Heyde’s bespoke bellows did offer some movements (but not all!) for both standards, but the Mamiya bellows only have movements for the front standard (plus a rotating back).  Remember that tilting the rear standard, where it is an option, can be used to reduce or eliminate distortion (see above).  However, we should recall that when we look up at a tall building, our minds expect the top to look narrower than the bottom, and if this natural effect is fully corrected (for instance, by tilting the rear standard, in cases where this is an option), our minds will interpret this to mean that the top of the building actually sprouts out and is progressively wider than the base.  (See here on the benefits of allowing some “Residual Perspective.)  So what is most useful is movements for the front standard, which is what the Mamiya bellows provide.

We next show some of the movements that are possible with these bellows, and comment on suitable lenses.  Shift and tilt lenses replicate most of these movements.  See here and here.

Front tilt down

Front tilt up

Front rise

Front fall

Front fall + tilt down

Front swing right

Front swing left

Front shift right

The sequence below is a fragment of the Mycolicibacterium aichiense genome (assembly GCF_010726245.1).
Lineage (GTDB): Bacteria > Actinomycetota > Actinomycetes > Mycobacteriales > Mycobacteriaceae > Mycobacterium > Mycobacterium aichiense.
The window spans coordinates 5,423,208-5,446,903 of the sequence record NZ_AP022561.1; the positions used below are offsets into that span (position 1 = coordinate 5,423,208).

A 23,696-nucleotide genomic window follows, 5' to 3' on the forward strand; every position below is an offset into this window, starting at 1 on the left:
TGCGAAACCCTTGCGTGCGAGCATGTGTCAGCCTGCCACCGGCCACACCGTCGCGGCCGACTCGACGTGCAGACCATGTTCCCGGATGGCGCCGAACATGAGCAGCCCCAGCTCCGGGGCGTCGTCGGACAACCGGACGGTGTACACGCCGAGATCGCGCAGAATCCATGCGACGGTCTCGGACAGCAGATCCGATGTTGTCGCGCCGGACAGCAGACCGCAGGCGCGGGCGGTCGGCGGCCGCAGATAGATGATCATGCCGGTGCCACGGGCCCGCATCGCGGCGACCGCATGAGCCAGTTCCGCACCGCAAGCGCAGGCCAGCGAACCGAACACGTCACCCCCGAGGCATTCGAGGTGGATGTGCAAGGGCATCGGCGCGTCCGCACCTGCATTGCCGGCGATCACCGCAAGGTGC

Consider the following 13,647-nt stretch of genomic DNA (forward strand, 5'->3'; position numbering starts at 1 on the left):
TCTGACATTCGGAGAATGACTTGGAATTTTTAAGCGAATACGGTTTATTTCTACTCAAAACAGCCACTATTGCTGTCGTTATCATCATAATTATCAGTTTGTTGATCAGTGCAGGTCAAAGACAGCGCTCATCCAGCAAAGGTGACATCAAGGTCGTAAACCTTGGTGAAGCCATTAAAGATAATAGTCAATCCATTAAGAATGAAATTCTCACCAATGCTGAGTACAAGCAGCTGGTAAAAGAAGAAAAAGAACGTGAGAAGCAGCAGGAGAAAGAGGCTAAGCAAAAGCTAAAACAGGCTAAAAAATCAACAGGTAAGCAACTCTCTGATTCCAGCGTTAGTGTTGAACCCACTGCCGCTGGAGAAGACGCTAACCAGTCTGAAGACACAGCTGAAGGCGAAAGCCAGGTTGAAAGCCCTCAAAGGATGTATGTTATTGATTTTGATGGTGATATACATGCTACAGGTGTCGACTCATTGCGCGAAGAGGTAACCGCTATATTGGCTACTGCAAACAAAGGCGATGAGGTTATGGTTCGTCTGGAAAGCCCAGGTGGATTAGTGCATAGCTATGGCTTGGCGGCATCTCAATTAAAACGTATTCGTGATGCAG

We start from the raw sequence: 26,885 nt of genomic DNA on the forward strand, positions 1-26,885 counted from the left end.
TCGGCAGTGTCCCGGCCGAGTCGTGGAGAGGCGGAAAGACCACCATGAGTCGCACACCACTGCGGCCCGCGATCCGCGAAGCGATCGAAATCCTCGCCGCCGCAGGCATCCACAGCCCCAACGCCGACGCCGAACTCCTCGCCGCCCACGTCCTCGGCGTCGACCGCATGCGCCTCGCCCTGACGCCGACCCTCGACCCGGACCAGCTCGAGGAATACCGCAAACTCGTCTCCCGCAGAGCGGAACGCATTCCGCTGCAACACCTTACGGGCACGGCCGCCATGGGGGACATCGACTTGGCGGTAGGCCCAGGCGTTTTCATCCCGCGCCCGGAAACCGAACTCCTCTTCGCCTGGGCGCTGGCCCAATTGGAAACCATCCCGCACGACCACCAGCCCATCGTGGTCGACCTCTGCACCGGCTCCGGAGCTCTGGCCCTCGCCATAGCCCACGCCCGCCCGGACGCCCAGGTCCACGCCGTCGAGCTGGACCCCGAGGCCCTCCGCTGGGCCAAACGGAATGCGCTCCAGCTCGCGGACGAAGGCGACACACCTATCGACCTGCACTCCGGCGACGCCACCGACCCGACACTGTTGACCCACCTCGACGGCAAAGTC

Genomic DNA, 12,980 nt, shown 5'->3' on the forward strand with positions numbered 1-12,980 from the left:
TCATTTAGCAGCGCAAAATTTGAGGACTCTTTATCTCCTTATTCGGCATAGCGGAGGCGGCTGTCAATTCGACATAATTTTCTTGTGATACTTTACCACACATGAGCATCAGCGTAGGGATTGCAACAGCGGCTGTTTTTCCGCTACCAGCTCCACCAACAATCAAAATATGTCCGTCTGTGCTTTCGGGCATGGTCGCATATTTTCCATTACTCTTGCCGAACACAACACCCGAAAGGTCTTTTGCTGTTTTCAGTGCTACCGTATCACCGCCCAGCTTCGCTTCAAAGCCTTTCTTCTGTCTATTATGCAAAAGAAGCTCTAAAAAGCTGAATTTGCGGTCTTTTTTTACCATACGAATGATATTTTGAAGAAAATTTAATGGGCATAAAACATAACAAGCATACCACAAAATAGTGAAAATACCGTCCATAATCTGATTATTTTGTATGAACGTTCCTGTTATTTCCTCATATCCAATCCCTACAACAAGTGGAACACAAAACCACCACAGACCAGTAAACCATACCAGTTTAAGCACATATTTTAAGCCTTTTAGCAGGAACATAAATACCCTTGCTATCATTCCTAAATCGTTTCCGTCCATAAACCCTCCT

Front shift left

This movement is not particularly easy to see, but note the position of the orange vertical line at the the mid point of the base of the front standard, in relation to the small red index mark below it.

The above pictures are samples of possible movements.  Likewise, the extent of the tilt, swing, rise/fall or shift can be varied according to requirements.  The image at the top of this page illustrates rise of the front standard plus tilt down of the lens.

Of course, using a standard Pentacon Six lens, infinity focus is not possible.  However, for macro work this is not a problem, and the lens standard movements can be fully used to increase depth of field.  Also, in macro photography  normal Pentacon Six lenses project an image that is larger than when they are mounted directly onto the camera, so most movements should be possible without any fall-off in image brightness or resolution.